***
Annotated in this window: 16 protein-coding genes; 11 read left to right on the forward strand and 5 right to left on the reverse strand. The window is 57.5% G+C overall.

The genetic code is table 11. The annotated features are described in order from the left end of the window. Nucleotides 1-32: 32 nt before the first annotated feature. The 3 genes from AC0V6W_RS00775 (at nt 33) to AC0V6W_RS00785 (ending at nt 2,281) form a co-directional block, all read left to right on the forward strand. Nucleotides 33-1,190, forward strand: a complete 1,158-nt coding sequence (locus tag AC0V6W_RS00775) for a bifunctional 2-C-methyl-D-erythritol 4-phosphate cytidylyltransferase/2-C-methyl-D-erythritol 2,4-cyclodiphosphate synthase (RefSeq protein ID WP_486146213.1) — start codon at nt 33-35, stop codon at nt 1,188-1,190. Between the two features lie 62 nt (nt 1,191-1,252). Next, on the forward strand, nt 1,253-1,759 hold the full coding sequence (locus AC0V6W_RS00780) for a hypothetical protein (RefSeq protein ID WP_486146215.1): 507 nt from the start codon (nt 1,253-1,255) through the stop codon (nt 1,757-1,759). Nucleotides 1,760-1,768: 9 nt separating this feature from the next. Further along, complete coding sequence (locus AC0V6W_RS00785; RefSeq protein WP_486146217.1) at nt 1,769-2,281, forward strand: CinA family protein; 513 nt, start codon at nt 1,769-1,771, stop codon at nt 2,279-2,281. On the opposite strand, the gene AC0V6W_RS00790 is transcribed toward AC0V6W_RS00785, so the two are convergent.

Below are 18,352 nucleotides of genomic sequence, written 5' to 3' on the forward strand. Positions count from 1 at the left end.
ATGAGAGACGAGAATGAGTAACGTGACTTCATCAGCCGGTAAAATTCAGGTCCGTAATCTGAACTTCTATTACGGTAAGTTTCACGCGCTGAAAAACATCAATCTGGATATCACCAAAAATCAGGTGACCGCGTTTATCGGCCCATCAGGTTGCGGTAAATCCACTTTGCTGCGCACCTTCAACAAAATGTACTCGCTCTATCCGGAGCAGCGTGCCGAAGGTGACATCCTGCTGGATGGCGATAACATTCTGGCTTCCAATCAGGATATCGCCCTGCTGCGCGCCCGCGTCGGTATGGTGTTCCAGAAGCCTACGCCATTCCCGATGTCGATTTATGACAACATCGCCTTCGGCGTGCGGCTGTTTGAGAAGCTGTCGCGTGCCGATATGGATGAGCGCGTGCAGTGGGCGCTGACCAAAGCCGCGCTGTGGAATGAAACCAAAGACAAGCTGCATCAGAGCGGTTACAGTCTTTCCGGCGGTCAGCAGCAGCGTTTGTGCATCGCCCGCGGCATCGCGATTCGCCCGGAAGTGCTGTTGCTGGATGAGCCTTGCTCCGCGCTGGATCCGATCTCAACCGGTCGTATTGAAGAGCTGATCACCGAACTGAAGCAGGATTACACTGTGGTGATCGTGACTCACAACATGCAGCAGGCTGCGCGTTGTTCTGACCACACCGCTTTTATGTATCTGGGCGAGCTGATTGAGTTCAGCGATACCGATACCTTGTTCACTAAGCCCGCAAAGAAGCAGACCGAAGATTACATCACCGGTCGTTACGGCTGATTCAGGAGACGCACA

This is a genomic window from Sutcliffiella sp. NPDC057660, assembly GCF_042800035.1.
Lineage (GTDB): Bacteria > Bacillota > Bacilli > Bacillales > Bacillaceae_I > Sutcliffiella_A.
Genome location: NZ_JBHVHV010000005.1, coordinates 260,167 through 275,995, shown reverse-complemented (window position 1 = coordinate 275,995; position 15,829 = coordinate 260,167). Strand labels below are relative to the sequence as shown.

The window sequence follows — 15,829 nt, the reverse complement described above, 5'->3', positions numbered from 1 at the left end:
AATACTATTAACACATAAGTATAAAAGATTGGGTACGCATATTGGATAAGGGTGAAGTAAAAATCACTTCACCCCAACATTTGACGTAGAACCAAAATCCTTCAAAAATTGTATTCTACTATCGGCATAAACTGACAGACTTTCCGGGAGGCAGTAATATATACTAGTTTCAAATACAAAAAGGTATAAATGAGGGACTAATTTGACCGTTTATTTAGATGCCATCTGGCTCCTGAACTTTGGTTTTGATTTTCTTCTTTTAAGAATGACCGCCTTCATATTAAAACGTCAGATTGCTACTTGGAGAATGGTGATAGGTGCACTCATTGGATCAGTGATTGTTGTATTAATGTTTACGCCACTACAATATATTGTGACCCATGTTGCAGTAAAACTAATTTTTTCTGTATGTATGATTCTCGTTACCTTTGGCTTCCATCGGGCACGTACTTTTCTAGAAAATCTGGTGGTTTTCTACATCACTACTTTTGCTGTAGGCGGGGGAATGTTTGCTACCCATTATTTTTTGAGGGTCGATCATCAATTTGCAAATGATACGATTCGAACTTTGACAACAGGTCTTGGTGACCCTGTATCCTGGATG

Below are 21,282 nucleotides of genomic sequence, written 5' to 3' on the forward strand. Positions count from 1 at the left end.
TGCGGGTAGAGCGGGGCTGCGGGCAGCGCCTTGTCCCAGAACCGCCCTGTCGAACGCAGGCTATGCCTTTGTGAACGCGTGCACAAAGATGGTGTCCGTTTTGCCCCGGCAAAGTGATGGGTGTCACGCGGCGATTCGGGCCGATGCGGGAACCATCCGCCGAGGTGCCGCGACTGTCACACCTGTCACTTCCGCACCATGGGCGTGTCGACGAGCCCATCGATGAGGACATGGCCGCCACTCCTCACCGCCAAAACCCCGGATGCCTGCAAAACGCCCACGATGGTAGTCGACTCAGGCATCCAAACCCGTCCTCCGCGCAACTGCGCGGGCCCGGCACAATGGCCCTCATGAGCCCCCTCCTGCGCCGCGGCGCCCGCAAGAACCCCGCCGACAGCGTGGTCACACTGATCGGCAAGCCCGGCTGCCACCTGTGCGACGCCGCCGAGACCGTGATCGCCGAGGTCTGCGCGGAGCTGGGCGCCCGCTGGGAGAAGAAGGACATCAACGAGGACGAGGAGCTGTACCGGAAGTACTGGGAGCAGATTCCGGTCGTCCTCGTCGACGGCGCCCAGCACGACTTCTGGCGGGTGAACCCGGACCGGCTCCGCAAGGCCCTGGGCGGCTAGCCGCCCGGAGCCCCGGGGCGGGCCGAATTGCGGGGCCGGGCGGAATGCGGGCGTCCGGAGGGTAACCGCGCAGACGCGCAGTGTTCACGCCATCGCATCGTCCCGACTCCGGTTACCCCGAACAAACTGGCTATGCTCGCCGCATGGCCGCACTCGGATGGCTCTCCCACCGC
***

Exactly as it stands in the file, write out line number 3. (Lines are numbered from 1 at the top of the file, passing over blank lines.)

Below are 18,352 nucleotides of genomic sequence, written 5' to 3' on the forward strand. Positions count from 1 at the left end.